In today's post, we will continue on our journey into how business needs are dictating the innovation of the general ledger. In our previous post, we talked about how managers need more flexible reporting and how a multiple book strategy provides that capability. Today we will dive into dimensions: why they are needed and how to recognize real ones when you see them.
In the beginning, the chart of accounts was a simple, elegant list of categories and the general ledger neatly solved GAAP financial reporting using them. Then business changed and leaders wanted to see more. For example, a common shift in many organizations was that economic activity became largely project-based, so naturally it also became the most useful way to view results. Some clever accountant solved this problem by adding sub accounts to the chart of accounts.
Although accounting systems vendors obliged to user requests and added the functionality to their software, the long, complicated account numbers were error prone, and the sheer number of them was a hassle to manage. Furthermore, reporting was limited to a specific business activity and comparing results across multiple activities was still difficult. To accommodate management’s reporting needs, organizations were forced to use external reporting tools.
At Intacct we took a different approach. We knew the general ledger was already good at tracking data across two dimensions—time and category (GL account), so why not add more dimensions? We added location, department, project, customer, vendor, employee, item (product), and class to the list. Instead of constructing a chart of accounts with tens of thousands of entries, we keep it simple and present users with simple lists of dimensions to choose from.
Now we are taking this concept even farther. Having pre-set dimensions at your fingertips is useful, but what businesses really need is to define their own dimensions that are relevant to their business. For example, if I manage a fleet of private aircraft I probably want to know my expenses by aircraft tail number, or my revenue by chartered flight. With custom dimensions that are treated exactly like hard-coded ones, businesses can achieve unprecedented visibility.
To truly grasp what I’m saying, let me provide a quick definition of a dimension. Many accounting packages are adopting the concept of custom dimensions but not all of them are truly dimensions. Custom fields are not dimensions. Additional journal entry attributes are not dimensions. These solutions may allow users to run filtered reports on a set of transactions, but a dimension has additional characteristics, such as:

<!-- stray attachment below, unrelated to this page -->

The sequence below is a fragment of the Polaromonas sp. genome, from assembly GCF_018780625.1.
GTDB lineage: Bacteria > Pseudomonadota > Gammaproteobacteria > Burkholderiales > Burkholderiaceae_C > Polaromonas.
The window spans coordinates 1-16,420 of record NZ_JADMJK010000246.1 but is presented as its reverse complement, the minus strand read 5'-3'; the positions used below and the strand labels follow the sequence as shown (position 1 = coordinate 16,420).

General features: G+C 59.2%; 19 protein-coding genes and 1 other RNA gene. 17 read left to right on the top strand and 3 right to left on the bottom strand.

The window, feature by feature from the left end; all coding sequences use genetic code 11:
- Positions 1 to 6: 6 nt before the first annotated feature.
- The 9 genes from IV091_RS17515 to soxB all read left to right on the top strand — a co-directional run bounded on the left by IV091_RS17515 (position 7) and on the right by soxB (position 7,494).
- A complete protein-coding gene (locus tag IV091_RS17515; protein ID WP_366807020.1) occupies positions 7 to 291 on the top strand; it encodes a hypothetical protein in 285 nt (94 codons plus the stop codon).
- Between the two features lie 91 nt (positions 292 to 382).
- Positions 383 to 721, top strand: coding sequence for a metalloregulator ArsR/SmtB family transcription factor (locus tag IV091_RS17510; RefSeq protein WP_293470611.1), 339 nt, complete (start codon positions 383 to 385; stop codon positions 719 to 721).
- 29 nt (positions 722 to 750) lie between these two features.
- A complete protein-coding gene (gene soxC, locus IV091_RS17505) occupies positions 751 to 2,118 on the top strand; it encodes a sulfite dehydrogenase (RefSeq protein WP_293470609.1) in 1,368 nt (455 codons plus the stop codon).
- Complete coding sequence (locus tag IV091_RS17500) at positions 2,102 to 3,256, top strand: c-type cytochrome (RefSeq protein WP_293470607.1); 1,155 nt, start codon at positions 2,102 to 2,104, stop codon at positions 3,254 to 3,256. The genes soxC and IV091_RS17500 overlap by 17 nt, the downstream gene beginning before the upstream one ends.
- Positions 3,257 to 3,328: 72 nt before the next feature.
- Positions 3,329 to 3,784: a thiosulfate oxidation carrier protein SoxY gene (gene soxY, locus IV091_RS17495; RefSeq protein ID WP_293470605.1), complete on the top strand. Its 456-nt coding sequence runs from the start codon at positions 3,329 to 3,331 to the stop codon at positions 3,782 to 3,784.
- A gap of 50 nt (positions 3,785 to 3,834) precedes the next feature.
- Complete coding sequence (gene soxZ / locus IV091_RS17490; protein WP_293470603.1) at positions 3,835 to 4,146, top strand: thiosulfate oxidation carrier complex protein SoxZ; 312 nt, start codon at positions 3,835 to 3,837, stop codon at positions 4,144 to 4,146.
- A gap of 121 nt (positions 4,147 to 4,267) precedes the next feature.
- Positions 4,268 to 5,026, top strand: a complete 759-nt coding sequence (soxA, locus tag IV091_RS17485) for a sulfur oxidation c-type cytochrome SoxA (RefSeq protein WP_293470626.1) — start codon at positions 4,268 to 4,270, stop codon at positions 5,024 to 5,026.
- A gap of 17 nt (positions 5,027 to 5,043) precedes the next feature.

- You can budget dimensions. If you can’t define a budget on the dimension upon which to compare your results, it’s not a dimension.
- Dimensions are available not only in general ledger transactions, but also in all operational transactions, such as sales orders.
- Dimensions are a managed and controlled list, not free form text fields.
- Dimension records can be grouped and, ideally, are hierarchical. Customer is an important dimension, but in many businesses customers may be hierarchical. I sell to Big City Distributors (a distribution partner) who in turn sells my product to Blue Enterprises, but Blue Enterprises has several divisions. I want to report my revenue for Big City Distributors and expand that revenue reporting across all of their customers and each customer’s locations.
- Dimensions are more than just lists of things. You should be able to track attributes of dimensions. For example, tracking transactions by tail number is helpful, but I should also be able to capture and report on additional information about the aircraft such as seating capacity, engine type, range, etc.
In these last two posts I talked about multiple books and dimensions—two examples of innovations in the GL that capture the evolving demands on accounting professionals. In both cases, accountants didn’t wait for vendors to innovate, they created their own solutions. I think it’s time vendors caught up.
In my next post, I will examine how businesses outgrew GAAP financial reporting and how non-GAAP values unleash the true power of the general ledger.
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